I think I will now retire for the week because I am in An Official Grump. The only food left in the house is brown rice and dogfood for the (recently deceased) dog, I have far too much work to do, the office is freezing cold and full of rats, my kitten has ringworm, I have an annoying tic in my eye and there is no chocolate. The tic and the freezing cold mean that I can't see or type properly so pleeze forgiv spellin errirs.

The Fiends!

Word of the Day: Dastardly
Cowardly and malicious; base

I can't remember the last time I heard someone use the word 'dastardly'. It's fabulous. Unfortunately it is being used by Max Lawson of Oxfam to describe, oh go on, have a guess.

Elsewhere, "The US secretary of state calls for greater intervention to promote democracy in Latin America and the Caribbean." It's so bloody obvious the US govt is hellbent on their own agenda. Not to debate here the rights or wrongs of 'intervention to promote democracy', but what about a country that is actually desperately in need of help on the democracy front. Zimbabwe anyone? Thought not.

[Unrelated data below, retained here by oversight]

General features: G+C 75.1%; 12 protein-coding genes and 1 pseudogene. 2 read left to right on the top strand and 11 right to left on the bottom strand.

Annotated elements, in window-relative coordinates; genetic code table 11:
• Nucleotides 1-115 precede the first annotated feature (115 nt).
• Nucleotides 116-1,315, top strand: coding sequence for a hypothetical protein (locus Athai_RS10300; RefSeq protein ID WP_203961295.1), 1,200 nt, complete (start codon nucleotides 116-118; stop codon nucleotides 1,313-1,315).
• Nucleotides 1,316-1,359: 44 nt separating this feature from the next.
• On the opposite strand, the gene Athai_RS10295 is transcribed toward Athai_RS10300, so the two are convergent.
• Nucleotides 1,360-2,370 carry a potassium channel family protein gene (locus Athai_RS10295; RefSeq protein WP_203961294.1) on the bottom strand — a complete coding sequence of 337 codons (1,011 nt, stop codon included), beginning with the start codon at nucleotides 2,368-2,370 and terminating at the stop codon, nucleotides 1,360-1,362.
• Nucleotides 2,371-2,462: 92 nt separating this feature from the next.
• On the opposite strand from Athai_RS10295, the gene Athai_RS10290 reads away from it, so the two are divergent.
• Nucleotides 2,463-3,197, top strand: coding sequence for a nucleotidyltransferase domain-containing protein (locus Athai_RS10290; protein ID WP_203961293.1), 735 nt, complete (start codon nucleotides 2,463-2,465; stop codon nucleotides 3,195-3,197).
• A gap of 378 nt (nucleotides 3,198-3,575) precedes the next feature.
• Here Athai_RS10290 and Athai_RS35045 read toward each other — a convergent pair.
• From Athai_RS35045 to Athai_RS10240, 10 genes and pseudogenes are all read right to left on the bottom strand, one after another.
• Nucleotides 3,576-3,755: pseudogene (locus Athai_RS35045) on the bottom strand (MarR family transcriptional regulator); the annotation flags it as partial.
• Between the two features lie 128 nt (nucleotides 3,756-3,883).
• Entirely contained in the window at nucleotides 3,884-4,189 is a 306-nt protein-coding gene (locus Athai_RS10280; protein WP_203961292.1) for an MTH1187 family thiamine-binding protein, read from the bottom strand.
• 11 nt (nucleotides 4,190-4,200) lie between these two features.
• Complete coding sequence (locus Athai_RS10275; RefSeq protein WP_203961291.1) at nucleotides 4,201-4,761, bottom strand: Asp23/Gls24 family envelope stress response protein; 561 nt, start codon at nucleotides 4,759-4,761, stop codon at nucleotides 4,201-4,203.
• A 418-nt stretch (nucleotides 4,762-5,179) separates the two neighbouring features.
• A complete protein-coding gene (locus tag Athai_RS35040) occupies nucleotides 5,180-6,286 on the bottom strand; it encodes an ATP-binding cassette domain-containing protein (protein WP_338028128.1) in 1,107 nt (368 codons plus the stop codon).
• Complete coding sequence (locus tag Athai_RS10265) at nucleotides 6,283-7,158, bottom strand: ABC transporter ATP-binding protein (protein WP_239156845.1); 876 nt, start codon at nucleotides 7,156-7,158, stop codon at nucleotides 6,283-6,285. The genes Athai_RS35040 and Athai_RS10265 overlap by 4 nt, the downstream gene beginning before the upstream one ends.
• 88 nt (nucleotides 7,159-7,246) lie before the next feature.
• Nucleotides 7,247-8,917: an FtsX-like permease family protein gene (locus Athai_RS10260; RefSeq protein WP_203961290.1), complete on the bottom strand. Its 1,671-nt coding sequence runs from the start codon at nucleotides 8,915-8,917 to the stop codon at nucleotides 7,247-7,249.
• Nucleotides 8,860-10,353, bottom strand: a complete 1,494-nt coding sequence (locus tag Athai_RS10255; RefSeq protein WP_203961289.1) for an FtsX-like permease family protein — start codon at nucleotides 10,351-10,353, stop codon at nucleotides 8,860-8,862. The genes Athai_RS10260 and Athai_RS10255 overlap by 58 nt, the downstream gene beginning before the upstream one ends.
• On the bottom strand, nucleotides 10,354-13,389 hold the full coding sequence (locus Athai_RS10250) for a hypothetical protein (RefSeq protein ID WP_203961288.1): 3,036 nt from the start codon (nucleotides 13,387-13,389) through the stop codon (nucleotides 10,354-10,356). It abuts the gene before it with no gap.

And apparently the Daily Hate Mail is poised to be Britain's No. 1 paper. Lovely.

Thursday, 2 June 2005

A Good Deed Done

I look like a Christmas tree. I look this way because today is a very important day. And the Chieftainess is coming. As are some government representatives.

I am wearing a bright red dress with toenails to match, and a green cardigan. My white flip-flops are the snow. The Chieftainess is also wearing red and green; we are Christmas trees together.

An awning has been erected to keep the heat of the sun off the 'dignitaries'. Sit there we do, and watch, and listen. My Matrix sunglasses look incongruous. There is drumming. There is dancing. There are speeches.